NASA Built Toilets Into the New Spacesuits

NASA engineer Kristyn Johnson is working with her team to develop a suit that can handle astronauts living inside of it for six days -- including waste disposal.
Shelby Rogers
In 2015, NASA debuted the EMU spacesuits. Three years later, these suits are undergoing yet another change. NASA

The latest innovation from NASA has nothing to do with propelling people to Mars but making sure they're comfortable while they travel. More specifically, NASA engineers wanted to improve upon going to the bathroom in space. 

These new suits would allow astronauts to urinate, defecate, and other bodily functions comfortably and safely in their suits for up to six days without a change of clothes.

They're being dubbed the Orion Crew Survival Systems Suits (OCSSS), and "survival" is in the title for good reason. NASA built the suits with emergency situations in mind. The biggest emergency for these suits? If the Orion capsule depressurizes and the team has to remain in their suits to survive, how will they go to the bathroom? Orion will come with a toilet, but NASA wanted to develop this backup suit just in case. 

NASA engineer Kristyn Johnson currently leads the development of the internal systems of Orion's launch and the landing suits. 

"That's a really long time," she said, "but then to live in a suit with all of your waste right by you for that long of a time, it could get gnarly pretty quickly."

Given the close quarters in space and the enclosed nature of space-based facilities and equipment, "gnarly" is the last adjective any astronaut wants to use to describe their living situations. Bacteria and potential for infection get considerably harder to control when one is traveling through space.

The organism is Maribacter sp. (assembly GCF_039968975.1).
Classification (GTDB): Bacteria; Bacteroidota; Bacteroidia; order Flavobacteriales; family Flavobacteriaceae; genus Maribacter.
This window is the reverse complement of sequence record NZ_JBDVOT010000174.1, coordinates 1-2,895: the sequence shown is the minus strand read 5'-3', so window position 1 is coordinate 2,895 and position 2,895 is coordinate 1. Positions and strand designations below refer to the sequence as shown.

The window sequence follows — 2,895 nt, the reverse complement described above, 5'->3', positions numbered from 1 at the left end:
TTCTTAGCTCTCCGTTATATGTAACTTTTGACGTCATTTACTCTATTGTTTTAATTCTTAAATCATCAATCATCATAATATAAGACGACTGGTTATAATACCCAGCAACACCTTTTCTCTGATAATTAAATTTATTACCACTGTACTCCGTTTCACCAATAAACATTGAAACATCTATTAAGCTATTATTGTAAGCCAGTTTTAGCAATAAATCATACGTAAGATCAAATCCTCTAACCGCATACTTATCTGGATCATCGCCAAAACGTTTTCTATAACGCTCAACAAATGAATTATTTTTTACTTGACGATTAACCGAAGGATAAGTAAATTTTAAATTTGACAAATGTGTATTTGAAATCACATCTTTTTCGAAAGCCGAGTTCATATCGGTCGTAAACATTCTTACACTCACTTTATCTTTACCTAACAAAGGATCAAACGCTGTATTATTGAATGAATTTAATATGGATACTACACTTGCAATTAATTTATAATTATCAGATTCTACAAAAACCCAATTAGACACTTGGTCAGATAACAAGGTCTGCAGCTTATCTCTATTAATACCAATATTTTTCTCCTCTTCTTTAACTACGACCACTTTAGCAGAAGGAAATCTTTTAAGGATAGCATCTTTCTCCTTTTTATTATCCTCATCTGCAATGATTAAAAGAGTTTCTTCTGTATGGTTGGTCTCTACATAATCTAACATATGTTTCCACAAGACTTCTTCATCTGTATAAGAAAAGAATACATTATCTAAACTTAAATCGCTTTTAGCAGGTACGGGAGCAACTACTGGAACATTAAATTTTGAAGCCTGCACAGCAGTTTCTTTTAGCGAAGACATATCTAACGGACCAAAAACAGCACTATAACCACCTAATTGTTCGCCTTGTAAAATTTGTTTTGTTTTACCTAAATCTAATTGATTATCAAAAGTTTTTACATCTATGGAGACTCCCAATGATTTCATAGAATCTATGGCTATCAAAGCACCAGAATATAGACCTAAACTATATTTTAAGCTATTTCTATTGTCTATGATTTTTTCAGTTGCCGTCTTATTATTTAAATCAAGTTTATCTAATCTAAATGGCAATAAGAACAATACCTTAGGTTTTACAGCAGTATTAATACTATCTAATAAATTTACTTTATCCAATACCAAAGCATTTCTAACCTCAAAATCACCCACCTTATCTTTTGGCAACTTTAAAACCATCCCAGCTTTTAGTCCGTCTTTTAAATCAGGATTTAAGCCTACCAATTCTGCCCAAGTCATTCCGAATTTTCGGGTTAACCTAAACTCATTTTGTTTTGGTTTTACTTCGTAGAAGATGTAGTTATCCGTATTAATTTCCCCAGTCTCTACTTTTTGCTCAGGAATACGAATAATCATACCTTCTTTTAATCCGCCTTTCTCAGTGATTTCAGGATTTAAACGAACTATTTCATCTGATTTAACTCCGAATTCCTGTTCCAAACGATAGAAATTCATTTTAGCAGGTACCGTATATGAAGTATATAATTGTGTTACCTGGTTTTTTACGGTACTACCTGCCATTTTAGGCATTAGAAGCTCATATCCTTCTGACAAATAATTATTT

Significantly more problematic for women

While the situation of floating around in one's waste doesn't sound good to either gender, the event would be significantly more problematic for women, Johnson noted. Given that Sally Ride didn't launch until June 1983, NASA never needed to address the issue of women's bodily functions and suits -- until now. 

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Johnson said that in microgravity, liquids like tears will 'stick' to surfaces (i.e. tears stuck on eyelashes). 

"For females, it gets a little harder, obviously, because of the geometry of a person's body, and then you have to deal with issues like pubic hair," Johnson said. When a woman is on her period, not having proper waste disposal for her bodily fluids can lead to crippling infections. 

"You want a design that any normal, functioning woman should be able to use without putting additional requirements on them," Johnson said. "So you have to design something that can basically encompass most of their pubic hair, while also protecting them from infections like [urinary tract infections] without fecal matter getting in the way. Stuff like that."


Overall, a similar system for men was last used by NASA all the way back in the early Apollo mission era. That style of waste disposal ended in the mid-1970s. However, NASA has since made significant upgrades to the one-stop-style suits. 

The solution developed by Johnson might stretch beyond just space and into other extreme industries. In an interview, she mentioned that long-term campers, backpackers, and adventurous outdoors people could benefit from this technology -- especially women who participate. 

"You start looking at the camping industry, and you start seeing a lot of these portable urination devices that you can carry around with you so you don't have to squat in the middle of the forest," Johnson said. "[There are] these paper bags that you can take to a concert and women pull out of their purse so they don't have to sit on a disgusting toilet. It was almost a revelation for me as a female to see all these products — like, who knew these existed? And it's kind of taboo to talk about but it's interesting, because it feeds into stuff like this that we're trying to do with spacesuits."

Via: Space

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